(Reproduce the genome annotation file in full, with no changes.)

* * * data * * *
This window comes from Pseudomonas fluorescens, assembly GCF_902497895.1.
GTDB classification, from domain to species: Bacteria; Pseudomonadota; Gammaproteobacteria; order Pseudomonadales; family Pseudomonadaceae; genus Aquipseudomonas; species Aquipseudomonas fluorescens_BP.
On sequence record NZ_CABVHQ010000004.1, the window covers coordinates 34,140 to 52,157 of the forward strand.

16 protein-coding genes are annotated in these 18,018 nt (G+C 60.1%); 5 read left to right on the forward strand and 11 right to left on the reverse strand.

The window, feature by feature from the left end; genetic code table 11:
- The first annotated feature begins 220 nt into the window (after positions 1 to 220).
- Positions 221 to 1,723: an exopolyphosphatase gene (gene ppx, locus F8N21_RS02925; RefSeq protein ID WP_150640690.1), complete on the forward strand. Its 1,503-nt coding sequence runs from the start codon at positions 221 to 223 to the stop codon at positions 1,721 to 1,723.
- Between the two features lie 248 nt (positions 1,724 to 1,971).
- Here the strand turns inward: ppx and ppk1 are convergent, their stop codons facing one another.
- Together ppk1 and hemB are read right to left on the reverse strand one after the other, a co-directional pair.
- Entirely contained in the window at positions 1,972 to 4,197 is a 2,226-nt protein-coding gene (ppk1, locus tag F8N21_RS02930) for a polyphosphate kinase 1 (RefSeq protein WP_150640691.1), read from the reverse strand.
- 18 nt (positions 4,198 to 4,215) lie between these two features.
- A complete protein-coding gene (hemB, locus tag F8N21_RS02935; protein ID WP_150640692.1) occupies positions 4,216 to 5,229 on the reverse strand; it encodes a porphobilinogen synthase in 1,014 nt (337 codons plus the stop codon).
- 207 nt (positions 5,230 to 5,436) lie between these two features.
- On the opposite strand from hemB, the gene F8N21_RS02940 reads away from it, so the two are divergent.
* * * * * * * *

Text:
This window comes from Pseudomonas fluorescens, assembly GCF_902497895.1.
GTDB classification, from domain to species: Bacteria; Pseudomonadota; Gammaproteobacteria; order Pseudomonadales; family Pseudomonadaceae; genus Aquipseudomonas; species Aquipseudomonas fluorescens_BP.
On sequence record NZ_CABVHQ010000004.1, the window covers coordinates 34,140 to 52,157 of the forward strand.

16 protein-coding genes are annotated in these 18,018 nt (G+C 60.1%); 5 read left to right on the forward strand and 11 right to left on the reverse strand.

The window, feature by feature from the left end; genetic code table 11:
- The first annotated feature begins 220 nt into the window (after positions 1 to 220).
- Positions 221 to 1,723: an exopolyphosphatase gene (gene ppx, locus F8N21_RS02925; RefSeq protein ID WP_150640690.1), complete on the forward strand. Its 1,503-nt coding sequence runs from the start codon at positions 221 to 223 to the stop codon at positions 1,721 to 1,723.
- Between the two features lie 248 nt (positions 1,724 to 1,971).
- Here the strand turns inward: ppx and ppk1 are convergent, their stop codons facing one another.
- Together ppk1 and hemB are read right to left on the reverse strand one after the other, a co-directional pair.
- Entirely contained in the window at positions 1,972 to 4,197 is a 2,226-nt protein-coding gene (ppk1, locus tag F8N21_RS02930) for a polyphosphate kinase 1 (RefSeq protein WP_150640691.1), read from the reverse strand.
- 18 nt (positions 4,198 to 4,215) lie between these two features.
- A complete protein-coding gene (hemB, locus tag F8N21_RS02935; protein ID WP_150640692.1) occupies positions 4,216 to 5,229 on the reverse strand; it encodes a porphobilinogen synthase in 1,014 nt (337 codons plus the stop codon).
- 207 nt (positions 5,230 to 5,436) lie between these two features.
- On the opposite strand from hemB, the gene F8N21_RS02940 reads away from it, so the two are divergent.